|Publication number||US4908318 A|
|Application number||US 07/093,397|
|Publication date||Mar 13, 1990|
|Filing date||Sep 4, 1987|
|Priority date||Sep 4, 1987|
|Publication number||07093397, 093397, US 4908318 A, US 4908318A, US-A-4908318, US4908318 A, US4908318A|
|Original Assignee||Integrated Genetics, Inc.|
|Export Citation||BiBTeX, EndNote, RefMan|
|Patent Citations (3), Non-Patent Citations (2), Referenced by (74), Classifications (10), Legal Events (5)|
|External Links: USPTO, USPTO Assignment, Espacenet|
This invention relates to nucleic acid extraction methods.
A nucleic acid hybridization assay typically is performed on nucleic acids that have been isolated from cells. A common method of carrying out the isolation is the phenol extraction method.
Lizardi et al., 98 Analytical Biochem. 116 (1979), describe a method for extracting RNA from cells. The method includes the steps of treating a cell sample with, consecutively, a solution containing sodium dodecyl sulfate (SDS) and proteinase K; aqueous sodium perchlorate; and ethanolic perchlorate. The cell samples used by Lizardi et al. include homogenized posterior silk glands from larvae, homogenized dog pancreas, homogenized spinach leaves, and concentrated tissue culture cells.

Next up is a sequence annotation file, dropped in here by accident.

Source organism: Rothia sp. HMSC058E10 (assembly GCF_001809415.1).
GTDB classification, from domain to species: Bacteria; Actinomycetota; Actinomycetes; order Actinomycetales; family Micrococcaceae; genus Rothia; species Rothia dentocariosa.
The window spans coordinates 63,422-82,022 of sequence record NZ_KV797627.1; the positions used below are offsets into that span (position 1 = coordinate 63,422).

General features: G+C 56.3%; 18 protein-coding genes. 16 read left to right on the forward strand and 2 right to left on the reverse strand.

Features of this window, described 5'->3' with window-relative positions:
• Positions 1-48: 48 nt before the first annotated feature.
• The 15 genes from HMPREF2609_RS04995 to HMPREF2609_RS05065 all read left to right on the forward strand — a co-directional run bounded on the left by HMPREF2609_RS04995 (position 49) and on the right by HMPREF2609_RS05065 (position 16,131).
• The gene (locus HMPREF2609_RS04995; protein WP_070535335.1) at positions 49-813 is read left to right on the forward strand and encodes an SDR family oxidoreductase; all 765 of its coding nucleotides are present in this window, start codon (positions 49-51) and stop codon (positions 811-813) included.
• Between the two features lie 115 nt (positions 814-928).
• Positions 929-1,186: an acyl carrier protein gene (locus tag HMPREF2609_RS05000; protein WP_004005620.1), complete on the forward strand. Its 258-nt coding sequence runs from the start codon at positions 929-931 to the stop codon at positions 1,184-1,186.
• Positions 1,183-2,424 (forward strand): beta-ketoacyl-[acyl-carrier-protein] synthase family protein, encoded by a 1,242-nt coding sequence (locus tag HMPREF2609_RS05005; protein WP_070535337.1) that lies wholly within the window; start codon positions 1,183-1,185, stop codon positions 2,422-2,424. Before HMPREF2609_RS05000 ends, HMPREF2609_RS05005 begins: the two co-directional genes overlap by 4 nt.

Lizardi et al.'s method is a modification of the procedure described by Wilcockson, 66 Analytical Biochem, 64 (1975). In the abstract on page 64, Wilcockson says that "[t]he addition of an appropriate mixture of ethanol, water and sodium perchlorate to crude extracts of some biological material results in the selective precipitation of nucleic acids."
Wilcockson, 135 Biochem. J. 559 (1973), describes using sodium perchlorate for deproteinization during the extraction of nucleic acid from cells.
In general the invention features a method of extracting nucleic acids from a crude buffy coat fraction contained in an aqueous medium, typically, for example, whole blood the method including the steps of
(1) treating the crude buffy coat fraction to break open the white blood cells contained therein to release the proteins and the nucleic acids in the cells into the aqueous medium;
(2) solubilizing the protein and the nucleic acids in the aqueous medium; and
(3) precipitating the nucleic acids under conditions under which the proteins remain in solution.
The buffy coat fraction is the grayish layer, present after a blood sample is centrifuged, between the lower layer of red blood cells and the upper layer of clear serum. The buffy coat fraction includes a mixture of white blood cells, red blood cells, and serum; crude means that the buffy coat fraction is used directly in the method without further purification of the white blood cells and thus may have low contaminating levels of red blood cells and serum.
In preferred embodiments, the crude buffy coat fraction is treated with an agent that breaks open the white blood cells. The preferred agents are biological detergents such as SDS, LDS, NP40 triton, and sarcosyl; examples of other common biological detergents can be found in the 1987 Sigma Chemical Company Catalogue, pages 310-316. The detergents extract the proteins in cell membranes causing the membranes to break down.